Columbus artist Ric Stewart combines his love of art and motorcycles, most notably through sculpture. We visit his workshop at the Columbus Cultural Arts Center where he demonstrates for us the “lost-wax” method of bronze casting.
A Corn with Eight New Genes – Safe?
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The Environmental Protection Agency approved a new type of genetically modified corn this month called SmartStax’. The new corn – from Monsanto and Dow AgroSciences – was genetically engineered to include eight new genes in its genome. Six genes to produce pesticide, two genes to resist herbicide.
It’s the first time the EPA approves an eight-gene corn. In the past, the EPA approved genetically modified corn with only two extra genes, three at most.
But some people think the EPA has been too quick with the approval. Policy analyst Bill Freese at the Center for Food Safety in Washington worries the corn will spur the evolution of superbugs – insects resistant to conventional pesticides.
“First of all the EPAs decision on these crops is based almost exclusively on studies that are done by the companies that are applying for approval of the crops and that has given rise to bias,” says Freese.
BT is a pathogen found naturally in soil. It’s toxic to many insects, and so it’s been used as a spray-on pesticide for years.
Genetically modified corn like SmartStax is engineered to include the BT gene in its genome. As it grows, the corn plant produces its own dose of BT pesticide.
The concern is some insects in a population of Root Worm, for example, are naturally more resistant to BT. Freese says the genetically strong insects that survive could mate — producing offspring with even more resistance to BT.
“There’s a great concern among organic farmers that development of resistance could make BT sprays useless,” says Freese.
The EPA says the chances of this happening are low because it mandates growers to use a refuge’. Mike Mendelson from the EPA explains a refuge is a portion of land growers devote to non-BT corn.
“If resistance were to develop to the BT-corn the refuge provides non-resistant insects that could dilute that potential resistance,” says Mendelson.
But that’s true only if the refuge is big enough. The concern with SmartStax is that it isn’t.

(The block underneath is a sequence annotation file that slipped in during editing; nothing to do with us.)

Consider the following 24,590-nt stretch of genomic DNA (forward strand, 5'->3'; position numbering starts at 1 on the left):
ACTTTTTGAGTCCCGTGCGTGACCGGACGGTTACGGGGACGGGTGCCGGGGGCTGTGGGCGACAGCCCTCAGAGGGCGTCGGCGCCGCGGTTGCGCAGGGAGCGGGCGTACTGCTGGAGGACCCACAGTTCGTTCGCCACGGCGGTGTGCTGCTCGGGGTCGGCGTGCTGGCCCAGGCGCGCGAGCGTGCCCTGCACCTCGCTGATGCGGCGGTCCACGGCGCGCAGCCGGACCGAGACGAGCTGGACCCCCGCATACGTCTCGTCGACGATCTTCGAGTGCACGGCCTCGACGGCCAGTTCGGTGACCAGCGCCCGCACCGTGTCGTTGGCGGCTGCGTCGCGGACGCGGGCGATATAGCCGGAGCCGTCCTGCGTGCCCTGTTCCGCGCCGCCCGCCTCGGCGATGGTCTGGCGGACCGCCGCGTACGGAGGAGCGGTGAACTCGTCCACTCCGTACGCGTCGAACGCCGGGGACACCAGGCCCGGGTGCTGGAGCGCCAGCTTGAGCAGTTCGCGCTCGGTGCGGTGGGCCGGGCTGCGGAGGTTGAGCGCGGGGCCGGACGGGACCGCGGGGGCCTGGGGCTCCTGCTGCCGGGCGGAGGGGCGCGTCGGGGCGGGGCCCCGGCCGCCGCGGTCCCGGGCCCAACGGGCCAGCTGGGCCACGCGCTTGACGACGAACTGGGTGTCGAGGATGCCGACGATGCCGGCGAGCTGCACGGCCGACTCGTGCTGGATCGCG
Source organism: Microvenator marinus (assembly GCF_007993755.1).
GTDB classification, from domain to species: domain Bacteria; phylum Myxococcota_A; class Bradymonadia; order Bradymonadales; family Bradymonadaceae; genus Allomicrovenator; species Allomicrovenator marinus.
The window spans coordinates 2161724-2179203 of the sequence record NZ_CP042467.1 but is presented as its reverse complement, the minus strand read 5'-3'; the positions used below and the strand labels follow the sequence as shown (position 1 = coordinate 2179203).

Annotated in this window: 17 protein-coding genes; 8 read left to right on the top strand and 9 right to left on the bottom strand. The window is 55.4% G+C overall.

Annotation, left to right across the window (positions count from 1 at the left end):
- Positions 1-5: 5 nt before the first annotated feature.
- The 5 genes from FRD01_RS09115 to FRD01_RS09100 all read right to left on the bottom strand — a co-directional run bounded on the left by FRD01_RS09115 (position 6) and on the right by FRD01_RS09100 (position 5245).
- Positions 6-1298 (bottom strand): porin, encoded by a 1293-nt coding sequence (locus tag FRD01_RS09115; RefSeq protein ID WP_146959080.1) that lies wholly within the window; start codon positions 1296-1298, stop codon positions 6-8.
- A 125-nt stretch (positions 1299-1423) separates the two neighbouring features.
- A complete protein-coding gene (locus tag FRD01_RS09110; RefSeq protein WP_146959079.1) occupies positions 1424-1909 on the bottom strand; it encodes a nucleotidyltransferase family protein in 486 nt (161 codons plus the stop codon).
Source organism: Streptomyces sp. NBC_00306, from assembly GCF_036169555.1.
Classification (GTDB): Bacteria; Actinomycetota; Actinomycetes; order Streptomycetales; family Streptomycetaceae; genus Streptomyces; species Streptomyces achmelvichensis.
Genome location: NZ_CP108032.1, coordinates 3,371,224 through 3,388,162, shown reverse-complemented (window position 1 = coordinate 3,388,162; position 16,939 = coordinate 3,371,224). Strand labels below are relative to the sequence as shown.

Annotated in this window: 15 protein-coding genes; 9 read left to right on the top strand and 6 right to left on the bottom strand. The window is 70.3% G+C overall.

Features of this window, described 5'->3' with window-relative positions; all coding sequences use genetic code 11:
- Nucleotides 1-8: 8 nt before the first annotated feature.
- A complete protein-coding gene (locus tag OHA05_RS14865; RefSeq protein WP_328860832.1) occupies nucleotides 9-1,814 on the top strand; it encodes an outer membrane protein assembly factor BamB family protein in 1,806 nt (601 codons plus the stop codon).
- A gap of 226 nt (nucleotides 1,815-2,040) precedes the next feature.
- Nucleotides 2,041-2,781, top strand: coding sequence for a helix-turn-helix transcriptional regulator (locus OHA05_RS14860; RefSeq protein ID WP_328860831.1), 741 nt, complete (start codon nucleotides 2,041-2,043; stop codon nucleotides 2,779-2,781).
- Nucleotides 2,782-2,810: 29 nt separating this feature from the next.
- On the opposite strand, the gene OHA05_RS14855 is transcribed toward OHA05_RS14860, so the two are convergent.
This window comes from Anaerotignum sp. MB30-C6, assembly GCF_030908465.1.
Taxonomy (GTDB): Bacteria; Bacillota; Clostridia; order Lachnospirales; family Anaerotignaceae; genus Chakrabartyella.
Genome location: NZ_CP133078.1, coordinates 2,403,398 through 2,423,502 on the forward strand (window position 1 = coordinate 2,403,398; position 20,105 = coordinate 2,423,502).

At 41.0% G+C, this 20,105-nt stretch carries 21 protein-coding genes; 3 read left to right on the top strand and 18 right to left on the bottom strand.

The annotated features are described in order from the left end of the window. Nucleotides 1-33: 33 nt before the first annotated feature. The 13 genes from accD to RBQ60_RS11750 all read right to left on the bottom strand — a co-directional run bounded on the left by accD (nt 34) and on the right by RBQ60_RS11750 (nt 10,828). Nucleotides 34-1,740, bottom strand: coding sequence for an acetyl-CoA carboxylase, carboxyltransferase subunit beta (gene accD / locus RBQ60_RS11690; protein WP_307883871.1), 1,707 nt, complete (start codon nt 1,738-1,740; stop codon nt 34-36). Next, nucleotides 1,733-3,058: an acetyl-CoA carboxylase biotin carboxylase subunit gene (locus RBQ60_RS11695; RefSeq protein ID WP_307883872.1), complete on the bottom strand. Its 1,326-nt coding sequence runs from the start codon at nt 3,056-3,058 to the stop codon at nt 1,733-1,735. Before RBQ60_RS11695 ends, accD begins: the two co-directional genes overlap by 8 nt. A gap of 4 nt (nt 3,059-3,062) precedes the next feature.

In the past, growers had to devote 20% of their field for the refuge. With SmartStax however, the EPA reduced the requirement to 5%. Freese says it was an unwise decision for the EPA to reduce the requirement.
“Obviously I think we need to take an independent study with a greater seriousness than one completed by a self interested company,” says Freese.
Professor of Crop Sciences at Ohio State, John Finer is one of those who stand behind the SmartStax science. Finer says it’s because SmartStax combines – or stacks’ – many pesticide genes into one plant.
“What we see in the laboratory is a “Yes, you can have insects that eventually develop a resistance”. As you stack starting more genes, the numbers get incredibly low, infinitesimally small,” says Finer.
Even if 5% were large enough for a refuge, Freese says he’s also concerned about grower compliance.
The enforcement of these refuge requirements is left to the industry and often enough these refuge requirements aren’t followed,’ says Freese.
A consortium of companies including Monsanto and Dowe says grower compliance is about 90%. Monsanto’s Joanne Carden says the company arrived at that number by sending an online survey to its growers and by on-site assessments.
Growers are randomly selected, and it’s a face to face interview. We could look at invoices to see if they have properly purchased refuge seeds, and all that type of information’, says Carden.
Monsanto – citing anti-trust measures – won’t say how many assessments are completed each year.
“All I can say at this point is that it’s statistically significant for that particular growing years,’ says Carden.
Danita Murray from the National Corn Growers Association says her association welcomes the EPA’s approval. Murray says the technology could boost a grower’s bottom line.
But ultimately, it’s up to growers to decide whether they’ll harvest the new genetically engineered corn.
I simply can’t predict, obviously that’s an individual decision each grower will make for themselves based on their own operation,’ says Murray.